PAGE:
By Shea Howell

April 25, 2017

This year there was a renewed energy in the celebrations of Earth Day.  Facing an administration that has shown little regard for evidence, climate protection, ecology, or funding for basic research, scientists and their friends called for a March for Science.

They said:

“This Earth Day, join the effort to defend the vital public service role science plays in our communities and our world.
Science serves all of us. 

It protects our air and water, preserves our planet, saves lives with medical treatments, creates new industries, puts food on our tables, educates the next generation, and safeguards our future.”

This is not the first time scientists have felt compelled to bring their skills and intellect to the discussion of public policies.  After WWII scientists helped us understand the enormity of the dangers the world faced from nuclear weapons. Their voices were critical in advancing the global movement to reduce the madness of the nuclear arms race.  Later they extended this understanding to nuclear power plants and waste.

In the 1990s it was science, especially here in Michigan,  that demonstrated the link between environmental degradation and racism. The School of Natural Resources helped give birth to the Environmental Justice Movement by documenting the clear correlations of toxic dumping and communities of color across the country.

Globally more than 600 cities joined in the celebration of Earth Day to support science.  Here in Michigan at least 15 cities participated, along with countless school, church and community events. People walked and ran for science, made art, visited zoos and parks.  In Detroit thousands gathered at Hart Plaza, many emphasizing the importance of the Great Lakes.

Last month the Trump administration proposed eliminating the $300 million annually spent on the Great Lakes Restoration Initiative.  This effort has been critically important in improving water quality and restoring the vitality of the entire water system.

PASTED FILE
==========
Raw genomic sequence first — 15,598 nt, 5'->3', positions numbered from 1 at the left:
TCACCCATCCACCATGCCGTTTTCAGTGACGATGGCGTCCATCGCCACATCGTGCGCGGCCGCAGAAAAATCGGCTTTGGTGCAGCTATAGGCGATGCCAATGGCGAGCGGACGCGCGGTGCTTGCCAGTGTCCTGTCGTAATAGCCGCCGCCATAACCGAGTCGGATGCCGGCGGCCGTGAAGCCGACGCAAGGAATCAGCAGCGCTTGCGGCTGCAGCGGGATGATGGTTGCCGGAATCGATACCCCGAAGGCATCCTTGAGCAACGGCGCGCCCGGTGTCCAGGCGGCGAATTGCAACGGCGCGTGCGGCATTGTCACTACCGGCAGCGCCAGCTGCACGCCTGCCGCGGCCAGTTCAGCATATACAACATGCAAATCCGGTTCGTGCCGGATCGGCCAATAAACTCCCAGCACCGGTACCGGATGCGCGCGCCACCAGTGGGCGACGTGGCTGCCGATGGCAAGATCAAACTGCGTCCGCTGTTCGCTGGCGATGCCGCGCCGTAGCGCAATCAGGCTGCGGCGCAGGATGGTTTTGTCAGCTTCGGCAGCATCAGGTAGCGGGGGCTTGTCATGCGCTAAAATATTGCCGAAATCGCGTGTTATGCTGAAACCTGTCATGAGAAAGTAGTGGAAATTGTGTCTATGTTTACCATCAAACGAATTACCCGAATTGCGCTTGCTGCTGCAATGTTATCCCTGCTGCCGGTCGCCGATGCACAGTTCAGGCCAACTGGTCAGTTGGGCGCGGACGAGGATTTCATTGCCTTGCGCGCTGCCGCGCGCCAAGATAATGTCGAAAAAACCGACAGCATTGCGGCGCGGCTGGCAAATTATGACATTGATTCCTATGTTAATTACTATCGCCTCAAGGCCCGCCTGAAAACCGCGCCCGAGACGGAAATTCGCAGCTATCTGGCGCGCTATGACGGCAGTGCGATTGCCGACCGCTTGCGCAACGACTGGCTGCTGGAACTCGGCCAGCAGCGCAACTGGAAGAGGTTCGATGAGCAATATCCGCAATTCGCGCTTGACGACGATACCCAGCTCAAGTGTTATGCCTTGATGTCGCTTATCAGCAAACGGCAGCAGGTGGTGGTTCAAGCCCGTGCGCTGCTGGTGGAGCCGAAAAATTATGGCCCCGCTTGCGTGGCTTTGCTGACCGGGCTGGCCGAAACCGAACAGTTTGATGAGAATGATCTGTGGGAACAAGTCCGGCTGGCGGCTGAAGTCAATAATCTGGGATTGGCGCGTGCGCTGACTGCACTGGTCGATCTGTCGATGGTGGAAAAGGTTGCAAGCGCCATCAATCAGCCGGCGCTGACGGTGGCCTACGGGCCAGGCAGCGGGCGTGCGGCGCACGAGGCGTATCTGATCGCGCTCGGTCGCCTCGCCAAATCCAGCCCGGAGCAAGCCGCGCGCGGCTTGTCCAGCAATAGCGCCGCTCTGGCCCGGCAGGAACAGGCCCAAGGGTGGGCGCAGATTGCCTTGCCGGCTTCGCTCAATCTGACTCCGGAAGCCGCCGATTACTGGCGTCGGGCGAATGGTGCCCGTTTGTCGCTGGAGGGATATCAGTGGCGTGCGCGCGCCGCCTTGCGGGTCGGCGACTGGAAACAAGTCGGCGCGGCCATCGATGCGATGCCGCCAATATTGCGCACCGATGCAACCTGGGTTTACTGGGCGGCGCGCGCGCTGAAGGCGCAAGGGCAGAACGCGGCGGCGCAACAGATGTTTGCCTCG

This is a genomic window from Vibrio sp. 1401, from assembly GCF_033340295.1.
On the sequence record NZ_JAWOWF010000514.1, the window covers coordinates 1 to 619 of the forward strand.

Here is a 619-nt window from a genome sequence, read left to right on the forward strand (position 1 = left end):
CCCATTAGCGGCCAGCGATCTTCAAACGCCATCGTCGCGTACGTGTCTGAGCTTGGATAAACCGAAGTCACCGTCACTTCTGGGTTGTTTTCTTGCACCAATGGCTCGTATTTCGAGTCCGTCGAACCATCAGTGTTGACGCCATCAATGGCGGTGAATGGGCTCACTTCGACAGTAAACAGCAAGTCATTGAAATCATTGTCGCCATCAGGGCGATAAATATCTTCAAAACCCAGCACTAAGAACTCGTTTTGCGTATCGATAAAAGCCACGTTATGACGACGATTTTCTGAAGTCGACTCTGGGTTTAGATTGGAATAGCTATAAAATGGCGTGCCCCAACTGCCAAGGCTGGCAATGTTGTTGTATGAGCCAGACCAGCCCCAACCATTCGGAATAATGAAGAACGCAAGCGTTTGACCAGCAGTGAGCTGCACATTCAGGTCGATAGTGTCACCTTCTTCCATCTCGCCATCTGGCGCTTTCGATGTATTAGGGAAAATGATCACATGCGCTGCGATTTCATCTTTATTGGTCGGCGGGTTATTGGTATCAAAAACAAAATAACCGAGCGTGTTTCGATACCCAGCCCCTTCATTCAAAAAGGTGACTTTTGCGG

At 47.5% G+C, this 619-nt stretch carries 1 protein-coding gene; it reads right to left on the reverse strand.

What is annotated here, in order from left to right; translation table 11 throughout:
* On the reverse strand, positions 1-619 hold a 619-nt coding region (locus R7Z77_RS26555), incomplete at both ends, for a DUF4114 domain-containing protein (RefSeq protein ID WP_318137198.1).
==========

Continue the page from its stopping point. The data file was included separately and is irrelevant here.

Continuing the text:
In the face of all of this activity encouraging us to think more deeply about our responsibilities to our earth and one another, Mayor Duggan announced another round of water shut offs. His appointee, Gary Brown said nearly 18,000 homes face shut offs. Emphasizing the inability of the Duggan administration to grasp the enormity of this decision, Brown emphasized that the number is less than it was a year ago. He misses the essential point that no human being should be denied water.

In response to the news of renewed shut offs, Wenonah Hauter, the director ofFood and Water Watch said, “This is absolutely unacceptable.” She went on to say:

“Community groups have been working to establish a water affordability program for over a decade, as water rates have steadily climbed over the past several years—partially to compensate for much-needed infrastructure upgrades. But nearly 40 percent of Detroit households live below the poverty line, and it is not fair to expect them to make up for the dwindling federal support for their water system.

“While the city has implemented a payment assistance plan, shutoffs increased from 2015 to 2016, indicating that the plan is not working. Moreover, many of the recommendations issued by the United Nations when it investigated the shutoffs in 2014 were never implemented.”

Mayor Duggan refuses to face reality. His approach to our water crisis is based on the same willful ignorance as that of Donald Trump. He has refused to look at the science behind a water affordability plan, he has refused to look at our ecological responsibility to encourage conservation, and he has refused to explore the real public health costs to a city denying many of its most vulnerable citizens access to water.

As we approach the People’s Climate March on April 29th at the Charles H Wright Museum in Detroit at 12pm, they Mayor can be sure we will continue to demand no more shut offs. Adopt an affordability plan. There is no other path to the future.